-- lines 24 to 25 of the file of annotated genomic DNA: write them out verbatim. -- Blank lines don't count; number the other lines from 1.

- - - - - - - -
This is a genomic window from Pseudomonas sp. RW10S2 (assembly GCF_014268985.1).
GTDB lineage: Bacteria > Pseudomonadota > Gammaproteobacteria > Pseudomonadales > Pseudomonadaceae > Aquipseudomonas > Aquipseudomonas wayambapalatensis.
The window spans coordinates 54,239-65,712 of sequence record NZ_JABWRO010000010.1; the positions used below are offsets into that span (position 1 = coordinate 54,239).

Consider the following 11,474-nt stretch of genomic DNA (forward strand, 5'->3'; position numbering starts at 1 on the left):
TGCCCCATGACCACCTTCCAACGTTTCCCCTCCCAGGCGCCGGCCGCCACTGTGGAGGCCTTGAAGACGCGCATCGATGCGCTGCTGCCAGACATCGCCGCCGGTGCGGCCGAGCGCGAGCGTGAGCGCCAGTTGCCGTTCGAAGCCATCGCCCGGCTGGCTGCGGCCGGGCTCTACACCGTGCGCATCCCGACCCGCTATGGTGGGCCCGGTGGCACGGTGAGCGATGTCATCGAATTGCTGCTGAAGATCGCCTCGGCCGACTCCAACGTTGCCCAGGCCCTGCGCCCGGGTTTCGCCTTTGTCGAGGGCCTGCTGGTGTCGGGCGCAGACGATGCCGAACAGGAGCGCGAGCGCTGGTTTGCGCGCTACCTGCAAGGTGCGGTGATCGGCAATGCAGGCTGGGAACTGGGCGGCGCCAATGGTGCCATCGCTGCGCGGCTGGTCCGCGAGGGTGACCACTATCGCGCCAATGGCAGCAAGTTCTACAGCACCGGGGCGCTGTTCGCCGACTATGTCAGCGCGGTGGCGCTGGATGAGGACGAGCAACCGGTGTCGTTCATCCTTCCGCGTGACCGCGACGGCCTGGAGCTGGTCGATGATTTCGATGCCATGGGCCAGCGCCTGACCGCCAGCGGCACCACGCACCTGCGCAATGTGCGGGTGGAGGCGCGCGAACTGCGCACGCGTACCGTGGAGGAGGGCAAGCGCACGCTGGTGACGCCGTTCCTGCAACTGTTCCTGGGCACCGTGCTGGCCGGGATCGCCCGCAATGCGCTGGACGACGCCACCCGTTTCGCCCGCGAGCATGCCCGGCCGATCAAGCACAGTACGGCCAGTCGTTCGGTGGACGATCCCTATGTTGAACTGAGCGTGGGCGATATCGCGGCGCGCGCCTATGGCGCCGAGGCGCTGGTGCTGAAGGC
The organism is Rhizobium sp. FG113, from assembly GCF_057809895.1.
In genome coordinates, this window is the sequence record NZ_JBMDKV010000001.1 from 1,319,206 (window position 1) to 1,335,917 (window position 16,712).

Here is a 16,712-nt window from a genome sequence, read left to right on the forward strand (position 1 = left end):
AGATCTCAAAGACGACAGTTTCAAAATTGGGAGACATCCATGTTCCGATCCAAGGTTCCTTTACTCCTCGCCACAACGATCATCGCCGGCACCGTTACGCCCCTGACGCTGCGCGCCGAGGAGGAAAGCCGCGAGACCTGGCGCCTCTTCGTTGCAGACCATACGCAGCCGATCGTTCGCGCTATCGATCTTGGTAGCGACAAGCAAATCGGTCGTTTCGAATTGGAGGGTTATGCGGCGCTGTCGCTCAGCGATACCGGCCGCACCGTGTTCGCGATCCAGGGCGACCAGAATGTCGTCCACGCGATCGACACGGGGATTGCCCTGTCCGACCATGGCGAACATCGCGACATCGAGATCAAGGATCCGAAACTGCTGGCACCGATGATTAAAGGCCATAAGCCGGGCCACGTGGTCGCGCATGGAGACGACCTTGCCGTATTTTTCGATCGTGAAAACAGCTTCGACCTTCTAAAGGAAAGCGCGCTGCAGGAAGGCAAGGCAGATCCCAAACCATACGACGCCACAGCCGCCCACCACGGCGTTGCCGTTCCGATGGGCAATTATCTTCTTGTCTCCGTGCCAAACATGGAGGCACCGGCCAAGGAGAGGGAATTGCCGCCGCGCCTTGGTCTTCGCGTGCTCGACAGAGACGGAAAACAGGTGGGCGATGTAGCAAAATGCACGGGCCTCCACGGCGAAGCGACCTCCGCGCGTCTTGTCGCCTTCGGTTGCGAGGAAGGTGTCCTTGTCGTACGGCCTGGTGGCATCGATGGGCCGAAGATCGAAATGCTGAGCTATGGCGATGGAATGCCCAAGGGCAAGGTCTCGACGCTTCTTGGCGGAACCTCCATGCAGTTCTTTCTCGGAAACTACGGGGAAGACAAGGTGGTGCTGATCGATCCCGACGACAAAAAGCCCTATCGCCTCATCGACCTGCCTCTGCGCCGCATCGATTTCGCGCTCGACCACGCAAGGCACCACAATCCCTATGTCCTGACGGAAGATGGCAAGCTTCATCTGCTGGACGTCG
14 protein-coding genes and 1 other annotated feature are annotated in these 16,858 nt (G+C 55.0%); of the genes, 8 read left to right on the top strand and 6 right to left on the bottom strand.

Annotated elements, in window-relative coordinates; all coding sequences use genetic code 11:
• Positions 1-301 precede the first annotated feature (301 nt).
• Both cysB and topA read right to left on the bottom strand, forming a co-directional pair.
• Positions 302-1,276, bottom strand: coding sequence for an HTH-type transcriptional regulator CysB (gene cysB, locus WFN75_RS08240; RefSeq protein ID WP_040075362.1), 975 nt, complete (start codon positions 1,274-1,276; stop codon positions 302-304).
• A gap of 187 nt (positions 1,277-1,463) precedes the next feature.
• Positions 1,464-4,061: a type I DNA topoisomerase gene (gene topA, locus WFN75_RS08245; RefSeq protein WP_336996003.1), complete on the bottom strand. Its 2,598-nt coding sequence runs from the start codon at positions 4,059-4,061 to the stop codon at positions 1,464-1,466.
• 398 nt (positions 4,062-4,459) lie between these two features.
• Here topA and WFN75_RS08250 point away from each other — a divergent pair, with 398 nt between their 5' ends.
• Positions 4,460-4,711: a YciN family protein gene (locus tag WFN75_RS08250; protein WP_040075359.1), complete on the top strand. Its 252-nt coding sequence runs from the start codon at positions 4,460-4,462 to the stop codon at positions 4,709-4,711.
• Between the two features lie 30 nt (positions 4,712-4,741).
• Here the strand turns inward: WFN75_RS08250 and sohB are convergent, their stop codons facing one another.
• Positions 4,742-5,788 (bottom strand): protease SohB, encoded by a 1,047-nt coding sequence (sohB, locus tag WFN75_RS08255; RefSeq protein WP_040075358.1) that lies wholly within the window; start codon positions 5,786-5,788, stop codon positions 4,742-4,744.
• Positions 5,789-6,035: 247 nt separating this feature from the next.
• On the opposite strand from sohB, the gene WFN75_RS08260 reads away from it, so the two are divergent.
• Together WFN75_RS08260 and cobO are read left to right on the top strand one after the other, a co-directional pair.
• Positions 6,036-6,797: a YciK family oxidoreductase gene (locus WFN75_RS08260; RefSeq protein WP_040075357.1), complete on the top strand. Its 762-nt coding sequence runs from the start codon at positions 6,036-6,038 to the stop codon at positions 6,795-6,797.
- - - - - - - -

• On the opposite strand from sohB, the gene WFN75_RS08260 reads away from it, so the two are divergent.
• Together WFN75_RS08260 and cobO are read left to right on the top strand one after the other, a co-directional pair.